When you hear the word “robot,” an image of a silvery humanoid may conjure in your mind. But if you were in 350 B.C., the beginning of robots, you would think of an Egyptian water clock, where human figurines were used to strike the hour bells every day. As many centuries passed, advancements in mechanics were made to design what we call intellectual, human-like machines: robots.
Japan, the second most automated country in the world, was recorded to have 45,566 units of robot sales in 2018. The country increased 18% from the previous year, which was 37,364 units. This all started in 1928 when Nishimura Makoto built Gakutensoku, a humanoid robot, in Japan. Gakutensoku was designed with dynamic facial expressions and communicated by writing messages with a mechanical pen. However, this robot was not made to walk. So in 1932, Japan produced the first tin toy robot named Lilliput. The square, yellow figure was able to walk and talk, while its arms swung and its eyes lit up.
Decades later, Japan opened the world’s first robot hotel in Nagasaki in the summer of 2015. Henna-na Hotel – which means “Strange Hotel” in Japanese – has two robot receptionists. Japanese-speaking guests are greeted by a human-looking robot, while English-speaking guests are greeted by a robotic talking dinosaur. Furthermore, there are various robots that have different jobs to accommodate hotel guests. There are portable robot carts that carry the guest’s belongings from the reception to the room, a big robot arm that puts away the luggage in a locker, and several cleaning robots to keep the floors clean. All of the robots’ missions are to provide a comfortable stay and world-class efficiency for its customers. Hideo Sawada, the founder of the hotel, has expanded the Henna-na chain to ten locations and is aiming for a hundred locations by 2021.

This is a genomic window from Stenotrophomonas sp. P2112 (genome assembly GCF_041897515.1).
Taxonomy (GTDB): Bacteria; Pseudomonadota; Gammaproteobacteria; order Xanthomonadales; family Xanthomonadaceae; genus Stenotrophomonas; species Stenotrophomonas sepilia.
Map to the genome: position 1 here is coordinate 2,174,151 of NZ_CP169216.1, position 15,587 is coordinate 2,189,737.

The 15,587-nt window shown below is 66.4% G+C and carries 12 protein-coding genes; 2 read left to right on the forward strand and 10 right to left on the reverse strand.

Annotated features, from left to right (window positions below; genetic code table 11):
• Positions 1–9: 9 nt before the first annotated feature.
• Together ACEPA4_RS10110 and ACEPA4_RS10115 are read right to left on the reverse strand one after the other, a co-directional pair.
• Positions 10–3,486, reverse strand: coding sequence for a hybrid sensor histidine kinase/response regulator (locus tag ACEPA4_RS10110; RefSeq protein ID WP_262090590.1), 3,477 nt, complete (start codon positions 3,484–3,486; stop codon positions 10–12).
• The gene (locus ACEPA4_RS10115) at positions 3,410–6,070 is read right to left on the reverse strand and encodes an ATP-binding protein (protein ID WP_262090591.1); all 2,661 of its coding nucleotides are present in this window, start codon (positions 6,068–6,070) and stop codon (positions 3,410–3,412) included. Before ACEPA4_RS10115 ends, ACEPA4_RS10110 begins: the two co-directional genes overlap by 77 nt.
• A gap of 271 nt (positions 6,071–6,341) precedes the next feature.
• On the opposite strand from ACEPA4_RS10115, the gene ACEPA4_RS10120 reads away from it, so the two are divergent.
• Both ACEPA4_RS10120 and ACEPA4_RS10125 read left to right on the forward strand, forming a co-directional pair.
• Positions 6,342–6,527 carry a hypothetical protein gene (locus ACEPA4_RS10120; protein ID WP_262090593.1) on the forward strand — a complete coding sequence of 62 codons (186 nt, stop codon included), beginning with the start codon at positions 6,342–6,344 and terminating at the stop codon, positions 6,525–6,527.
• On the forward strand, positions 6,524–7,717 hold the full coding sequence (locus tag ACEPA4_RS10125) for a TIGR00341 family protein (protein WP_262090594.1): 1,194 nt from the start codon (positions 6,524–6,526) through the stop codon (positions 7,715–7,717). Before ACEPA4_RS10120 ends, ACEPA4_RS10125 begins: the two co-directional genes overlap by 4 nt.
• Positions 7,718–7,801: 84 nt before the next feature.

Almost every household dreads doing chores, especially when it comes to folding the laundry. But in a few years, the chores may be taken over by robots too. On February 7, 2019, Mira Robotics, a company that designs and develops robots, unveiled Ugo at an event in Tokyo. Ugo is a robot that can fold laundry but it is very slow at the job. The robot needs under a full minute to pick the towel up from a basket and drape it over a rod to let it dry. At this pace, Ugo will take hours to fold a basket of laundry. The robot is not autonomous: a human controls the robot’s every move.
According to Mira Robotics, people do not want other humans in their homes and would rather have a machine do the chores. Furthermore, the robot provides a level of privacy that a human housekeeper does not. Its camera filters out anything that is not chore-related and is restricted to areas in the person’s home. The company plans to enhance its project, launch its service in May 2020, and attract thousands of users by 2021.
Although there is a fear of robots fully replacing humans and jobs in the near future, the pace at which the robots are advancing and improving show that they will become a bigger part in our lives. Robots in Japan, along with other countries, are in the process of improving the quality of people’s’ lives. Like mobile phones, robots may be the next to become an integral part of people.
Holly Bae, Grade 9
La Cañada High School